The opportunities for women to contribute to Africa’s development have been in sharp focus this week at the African Development Bank ahead of International Women’s Day on Sunday, March 8.
This issue was captured by Florence Kouadio, an Ivorian storyteller, during the Bank’s celebrations on Thursday, March 5 in Abidjan. “Women can be presidents, bank directors, entrepreneurs, and can drive the African continent forward. Women have a right to be decision-makers, and they are doing it,” said Kouadio.
Using her storytelling technique, she demonstrated that Africa was changing to embrace women’s empowerment. “Many girls are now going to school unlike before when they remained at home to do household chores as boys pursued education. More women are speaking out against harmful practices such as female genital mutilation, which is prevalent in many African nations,” said the award-winning artist.
For further progress to be made, support is needed from governments. Patricia Anoma Cissé, technical counsellor to Côte d’Ivoire’s Minister of Industry and Mining, observed the need for formulation of policies that benefit women and communities at large. “We have to be very deliberate on making plans with women in mind. We have to work together with them to identify their needs and how these can be met because their participation in policy formulation processes is participation in development,” said Anoma Cissé.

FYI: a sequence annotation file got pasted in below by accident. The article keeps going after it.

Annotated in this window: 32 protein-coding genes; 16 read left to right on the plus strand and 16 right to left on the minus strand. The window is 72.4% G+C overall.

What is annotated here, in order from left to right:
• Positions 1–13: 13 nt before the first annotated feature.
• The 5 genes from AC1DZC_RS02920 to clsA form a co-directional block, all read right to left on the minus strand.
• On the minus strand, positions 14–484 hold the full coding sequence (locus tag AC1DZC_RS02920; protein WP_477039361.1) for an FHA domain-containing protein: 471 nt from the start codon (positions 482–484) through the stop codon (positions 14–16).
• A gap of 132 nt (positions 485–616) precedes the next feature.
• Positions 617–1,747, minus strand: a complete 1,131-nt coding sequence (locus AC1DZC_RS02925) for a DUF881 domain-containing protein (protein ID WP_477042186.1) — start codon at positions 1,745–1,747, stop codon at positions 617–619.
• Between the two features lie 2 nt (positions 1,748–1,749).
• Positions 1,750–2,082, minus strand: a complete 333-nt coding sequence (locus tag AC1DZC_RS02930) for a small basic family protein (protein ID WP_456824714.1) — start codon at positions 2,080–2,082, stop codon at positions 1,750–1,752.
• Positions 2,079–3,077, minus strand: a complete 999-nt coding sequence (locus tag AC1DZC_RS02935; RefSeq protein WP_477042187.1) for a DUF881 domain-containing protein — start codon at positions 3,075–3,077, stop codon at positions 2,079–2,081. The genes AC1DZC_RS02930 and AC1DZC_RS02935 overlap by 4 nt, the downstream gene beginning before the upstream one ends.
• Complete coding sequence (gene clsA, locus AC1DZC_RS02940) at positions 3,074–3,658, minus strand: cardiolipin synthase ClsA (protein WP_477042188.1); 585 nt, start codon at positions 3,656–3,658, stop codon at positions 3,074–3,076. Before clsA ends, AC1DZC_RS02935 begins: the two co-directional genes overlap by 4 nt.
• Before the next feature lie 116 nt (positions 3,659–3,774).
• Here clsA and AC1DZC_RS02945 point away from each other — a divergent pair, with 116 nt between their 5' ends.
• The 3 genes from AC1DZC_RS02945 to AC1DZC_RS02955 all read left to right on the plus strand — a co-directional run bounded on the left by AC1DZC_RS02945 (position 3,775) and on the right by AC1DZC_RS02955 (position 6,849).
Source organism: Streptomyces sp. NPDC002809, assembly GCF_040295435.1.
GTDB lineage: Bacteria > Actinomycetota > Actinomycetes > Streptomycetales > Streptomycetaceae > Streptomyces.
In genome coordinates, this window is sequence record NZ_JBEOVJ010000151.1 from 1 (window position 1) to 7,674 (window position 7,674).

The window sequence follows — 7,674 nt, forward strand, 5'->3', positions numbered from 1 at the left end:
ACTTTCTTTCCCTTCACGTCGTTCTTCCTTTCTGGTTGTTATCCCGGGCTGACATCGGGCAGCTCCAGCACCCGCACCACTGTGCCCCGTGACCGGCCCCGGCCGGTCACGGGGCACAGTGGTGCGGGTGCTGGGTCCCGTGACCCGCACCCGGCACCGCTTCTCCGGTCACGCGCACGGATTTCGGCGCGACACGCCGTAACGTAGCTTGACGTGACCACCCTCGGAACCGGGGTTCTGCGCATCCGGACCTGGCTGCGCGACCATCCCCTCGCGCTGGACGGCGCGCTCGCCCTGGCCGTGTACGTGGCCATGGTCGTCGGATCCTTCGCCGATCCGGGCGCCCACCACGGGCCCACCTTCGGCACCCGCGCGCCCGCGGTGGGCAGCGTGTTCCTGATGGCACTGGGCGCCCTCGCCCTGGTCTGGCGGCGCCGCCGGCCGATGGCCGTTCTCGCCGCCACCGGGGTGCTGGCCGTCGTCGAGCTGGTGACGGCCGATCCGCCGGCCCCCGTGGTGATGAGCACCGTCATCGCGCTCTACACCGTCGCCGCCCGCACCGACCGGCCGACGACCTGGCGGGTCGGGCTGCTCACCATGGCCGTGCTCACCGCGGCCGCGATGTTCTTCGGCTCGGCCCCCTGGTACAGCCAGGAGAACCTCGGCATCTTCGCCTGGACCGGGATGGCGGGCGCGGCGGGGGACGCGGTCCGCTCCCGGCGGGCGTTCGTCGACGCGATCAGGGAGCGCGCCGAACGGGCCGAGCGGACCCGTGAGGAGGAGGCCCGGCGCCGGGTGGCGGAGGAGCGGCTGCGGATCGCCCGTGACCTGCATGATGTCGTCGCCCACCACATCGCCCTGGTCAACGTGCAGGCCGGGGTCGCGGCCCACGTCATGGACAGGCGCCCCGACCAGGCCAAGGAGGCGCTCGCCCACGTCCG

She cited policies in her country that have encouraged women to come together, forming one of the largest networks, a body of farmers from across the country, which provides food for the entire nation.
The National Federation of Croppers Cooperatives, supported by the Bank, is now marketing products for its members, and consequently supplying different kinds of food items throughout the nation. “Our members are now economically empowered. They are able to earn good income and support their families,” remarked Colette Irié Lou, the group’s chairperson.
Statistics from World Bank indicate that 75% of women in the country’s rural areas live below the poverty line. “With support to establish income generating activities, women in my country, especially in the villages, can be self-sufficient just as I have become,” said Irié Lou.